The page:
Kaya Şahin’s book offers a revisionist reading of Ottoman history during the reign of Süleyman the Magnificent (1520–1566). By examining the life and works of a bureaucrat, Celalzade Mustafa, Şahin moves beyond traditional, teleological approaches and argues that the empire was built as part of the Eurasian momentum of empire building, and demonstrates the imperial vision of sixteenth-century Ottomans. This unique study shows that, in contrast with many Eurocentric views, the Ottomans were active players in European politics, with an imperial culture in direct competition with that of the Habsburgs and the Safavids. Indeed, this book explains Ottoman empire building with reference to the larger Eurasian context, from Tudor England to Mughal India, contextualizing such issues as state formation, imperial policy, and empire building in the period more generally. Şahin’s work also devotes significant attention to the often-ignored religious dimension of the Ottoman-Safavid struggle, showing how the rivalry redefined Sunni and Shiite Islam, laying the foundations for today’s religious tensions.

Schaeffer, Kapstein, and Tuttle, Sources of Tibetan Tradition

Sources of Tibetan TraditionThis month Columbia University Press will publish Sources of Tibetan Tradition edited by Kurtis R. Schaeffer (University of Virginia), Matthew T. Kapstein (University of Chicago), and Gray Tuttle (Columbia University).  The publisher’s description follows.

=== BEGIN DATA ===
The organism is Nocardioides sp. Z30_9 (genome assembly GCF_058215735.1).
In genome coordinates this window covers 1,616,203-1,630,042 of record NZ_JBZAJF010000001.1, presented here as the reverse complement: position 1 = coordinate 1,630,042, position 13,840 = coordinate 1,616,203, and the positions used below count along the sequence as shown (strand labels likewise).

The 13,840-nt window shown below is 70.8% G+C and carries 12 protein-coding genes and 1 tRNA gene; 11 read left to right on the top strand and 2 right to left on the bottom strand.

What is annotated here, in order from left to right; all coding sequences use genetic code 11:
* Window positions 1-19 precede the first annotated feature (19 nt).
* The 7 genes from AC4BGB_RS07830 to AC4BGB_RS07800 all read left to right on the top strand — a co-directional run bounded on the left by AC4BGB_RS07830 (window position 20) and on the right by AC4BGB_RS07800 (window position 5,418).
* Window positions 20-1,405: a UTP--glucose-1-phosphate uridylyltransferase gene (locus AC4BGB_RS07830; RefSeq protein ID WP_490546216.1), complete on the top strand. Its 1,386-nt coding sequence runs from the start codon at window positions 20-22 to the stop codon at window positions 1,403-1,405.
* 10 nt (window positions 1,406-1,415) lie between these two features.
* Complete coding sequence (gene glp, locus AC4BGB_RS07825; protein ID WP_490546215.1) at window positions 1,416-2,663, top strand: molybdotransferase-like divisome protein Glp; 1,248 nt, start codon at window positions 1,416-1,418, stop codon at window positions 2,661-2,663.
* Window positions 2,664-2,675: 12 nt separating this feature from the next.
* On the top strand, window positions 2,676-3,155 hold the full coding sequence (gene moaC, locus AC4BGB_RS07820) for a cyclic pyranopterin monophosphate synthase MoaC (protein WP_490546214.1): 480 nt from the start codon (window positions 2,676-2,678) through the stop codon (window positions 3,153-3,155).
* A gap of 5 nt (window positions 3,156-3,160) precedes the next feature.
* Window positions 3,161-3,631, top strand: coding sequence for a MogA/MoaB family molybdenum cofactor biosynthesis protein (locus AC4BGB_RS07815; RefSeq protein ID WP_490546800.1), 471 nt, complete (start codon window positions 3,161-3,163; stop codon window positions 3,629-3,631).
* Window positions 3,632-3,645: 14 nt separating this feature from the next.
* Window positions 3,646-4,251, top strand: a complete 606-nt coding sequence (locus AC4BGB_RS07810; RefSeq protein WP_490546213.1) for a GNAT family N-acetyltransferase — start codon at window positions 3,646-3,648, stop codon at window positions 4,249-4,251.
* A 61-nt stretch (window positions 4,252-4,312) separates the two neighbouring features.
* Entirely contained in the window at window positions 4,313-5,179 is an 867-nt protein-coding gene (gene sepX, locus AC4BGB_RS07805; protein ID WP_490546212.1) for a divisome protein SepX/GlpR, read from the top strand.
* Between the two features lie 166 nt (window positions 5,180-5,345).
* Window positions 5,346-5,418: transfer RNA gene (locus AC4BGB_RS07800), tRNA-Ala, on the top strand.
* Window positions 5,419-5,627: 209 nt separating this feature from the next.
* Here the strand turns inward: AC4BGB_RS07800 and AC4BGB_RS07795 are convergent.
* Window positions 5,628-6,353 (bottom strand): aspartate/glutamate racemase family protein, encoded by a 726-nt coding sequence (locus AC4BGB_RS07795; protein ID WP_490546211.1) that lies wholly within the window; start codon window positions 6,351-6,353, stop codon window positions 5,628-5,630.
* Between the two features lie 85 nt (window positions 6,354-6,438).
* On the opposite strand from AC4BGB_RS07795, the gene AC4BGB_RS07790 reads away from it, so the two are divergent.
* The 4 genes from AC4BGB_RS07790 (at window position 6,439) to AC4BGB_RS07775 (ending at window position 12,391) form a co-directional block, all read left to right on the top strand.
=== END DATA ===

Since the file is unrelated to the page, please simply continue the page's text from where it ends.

The most comprehensive collection of Tibetan works in a Western language, this volume illuminates the complex historical, intellectual, and social development of Tibetan civilization from its earliest beginnings to the modern period. Including more than 180 representative writings, Sources of Tibetan Tradition spans Tibet’s vast geography and long history, presenting for the first time a diversity of works by religious and political leaders; scholastic philosophers and contemplative hermits; monks and nuns; poets and artists; and aristocrats and commoners. The selected readings reflect the profound role of Buddhist sources in shaping Tibetan culture while illustrating other major areas of knowledge. Thematically varied, they address history and historiography; political and social theory; law; medicine; divination; rhetoric; aesthetic theory; narrative; travel and geography; folksong; and philosophical and religious learning, all in relation to the unique trajectories of Tibetan civil and scholarly discourse. The editors begin each chapter with a survey of broader social and cultural contexts and introduce each translated text with a concise explanation. Concluding with writings that extend into the early twentieth century, this volume offers an expansive encounter with Tibet’s exceptional intellectual heritage.